Four Four Jew: Football, Fans and Faith, at the Jewish Museum

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Four Four Jew: Football, Fans and Faith, at the Jewish Museum


Thu, 17/10/2013 - 09:15


Jews Free School football team, 1907 (Photo: Courtesy of Jewish Museum London)
17 October, 2013

FACED not only with rabid anti-Semitism on the streets and the playing field, Jewish football players had another hurdle to overcome: the disapproval of their orthodox community leaders.

Playing football on the Sabbath was not acceptable, in their eyes.

Yet as a quote emblazoned on a display at a new exhibition at the Jewish Museum in Camden Town, there is not a British Jewish man who doesn’t love football.

And, as the exhibition shows, this love of the game not only has roots going back to the turn of the previous century, but that Jewish people have played a large role in the shaping of British football, and British football has played a large role in the cultural history of Anglo-Judaism.

The show – packed with extraordinary artefacts illustrating extraordinary stories – was curated by Manchester United fan Jo Rosenthal, who works at the Albert Street museum.

She trawled the country to hear of the link between the national game and Jewish culture.

“I visited the homes of around 60 different families, all involved at some level with football, to hear their stories. We have the view of the players, fans, sports writers, to groundsman, club directors,” she reveals.

One of the stories – illustrated by a Pathé Newsreel dating from 1935 – reveals the day Nazi Germany took on England at White Hart Lane. It was hugely controversial, the club’s large Jewish support warning of trouble as 10,000 Germans made their way to Spurs.

The FA flew a Swastika from the roof of the West Stand – prompting the brave action of a man called Ernest Wooley, an anti-fascist Spurs supporter. He clambered up rickety gantries, past stewards and policemen, to haul the offending article down before half time. He was fined three shillings and six pence for “damage”.

The idea for the exhibition came from a best-selling book published last year by Anthony Clavane called Does Your Rabbi Know You're Here?

The author drew on the museum’s archives to write his history of Jewish involvement in football and it prompted the museum to consider this show.

“He saw the material we had and suggested it would make a good exhibition,” says Jo. “It is a strong story and we felt it would bring together many elements of what our museum is about: Judaism, of course, but also Anglo-Jewish culture seen through a particular prism.

“It would let us look at the wider spectrum of the enjoyment of football and Judaism.”

The relationship between Jewish people and certain football clubs is not confided to Spurs and Arsenal – though one quote from supporter Charlotte Seligman rings true for many: “In my family, supporting Spurs is as much a tradition as arguing on a Friday night.

“As the exhibition shows, Jews have attachments to football clubs the length and breadth of the country,” says Jo. “From Millwall and Brentford, QPR and Orient and Chelsea in London, though to Leeds, the Manchester clubs, Newcastle and Sunderland – all have sizeable Jewish support.”

The story starts in 1900: it looks at how football was used as a tool to assimilate and integrate into British culture Jewish people fleeing pogroms in the east.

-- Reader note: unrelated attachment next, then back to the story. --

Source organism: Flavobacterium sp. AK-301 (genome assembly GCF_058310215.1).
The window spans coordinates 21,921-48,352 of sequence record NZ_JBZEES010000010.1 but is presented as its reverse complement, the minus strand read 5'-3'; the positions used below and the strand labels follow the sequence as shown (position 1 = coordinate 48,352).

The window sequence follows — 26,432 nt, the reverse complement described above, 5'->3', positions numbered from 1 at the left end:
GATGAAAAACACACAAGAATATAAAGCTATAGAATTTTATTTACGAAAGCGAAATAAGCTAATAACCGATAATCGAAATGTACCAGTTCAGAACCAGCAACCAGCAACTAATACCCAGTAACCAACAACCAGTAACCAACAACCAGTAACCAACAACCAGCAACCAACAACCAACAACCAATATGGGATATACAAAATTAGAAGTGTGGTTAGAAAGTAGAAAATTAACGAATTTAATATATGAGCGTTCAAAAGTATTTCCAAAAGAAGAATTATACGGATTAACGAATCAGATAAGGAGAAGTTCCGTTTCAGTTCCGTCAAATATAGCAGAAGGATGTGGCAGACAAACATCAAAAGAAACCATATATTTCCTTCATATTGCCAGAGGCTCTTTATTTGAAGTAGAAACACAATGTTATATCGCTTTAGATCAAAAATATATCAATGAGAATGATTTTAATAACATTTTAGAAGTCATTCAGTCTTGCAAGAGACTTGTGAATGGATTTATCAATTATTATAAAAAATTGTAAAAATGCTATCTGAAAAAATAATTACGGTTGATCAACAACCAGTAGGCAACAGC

This links into the use of football today, says Jo: “We see football used successfully in modern community cohesion projects, and in many ways this was the experience of non-Anglicised Jewish people coming at the end of the Victorian period,” says Jo.

Pictures of football teams from the likes of the Brady Street Boys Club – a famous Jewish sporting club in the East end – include captions in football reports saying how the teams brought  “... Jews and non-Jews together in friendly rivalry.”

To the Jewish communities already in England, this was a way of helping newcomers assimilate into the ways of the English. And there was another point to be made. In the same way Jewish boxing clubs were encouraged to demolish the stereotype of the weedy, Torah-studying Jewish boy, football clubs showed another side of Jewish manhood: if they could cut it on the football field, they would win respect on the streets, it was believed.

“There was this idea of the typical, observant, orthodox Jew from the east, who was focused on study,” says Jo.

“It gave a new idea of what UK Judaism could look like.”

The show then takes the viewer through to the modern day game, recounting such episodes as how Manchester’s Jewish community reacted to the signing of German POW Bert Trautmann: newspaper articles by Jewish leaders called on people to give the man a chance, and not to tar all Germans as Nazis.

It also includes the story of football writer Henry Rose, who perished in the Munich air disaster, and how the streets of Manchester came to a standstill for his funeral. Celtic director Ian Livingston has lent his specially embossed Tallif – a prayer shawl – that is bedecked with the famous green and white emblems (“I’d heard of Leeds United supporters with the Leeds colours on their prayer shawls. I wanted one for my team...”).

There is on display items from the career of former Spurs boss David Pleat, and the diaries of former Arsenal director David Dein, and tells the remarkable story of female Rabbi Ariel Freidlander, who also happened to be QPR’s official club photographer.

As Jo explains: “We have brought together memorabilia, rare objects, old and some new film footage to tell the story of the clubs, the players, the fans – and above all, the ‘religion’ that is the Beautiful Game.”

Four Four Jew: Football, Fans and Faith runs until February 23, 2014 at the Jewish Museum, 129-131 Albert Street, NW1.

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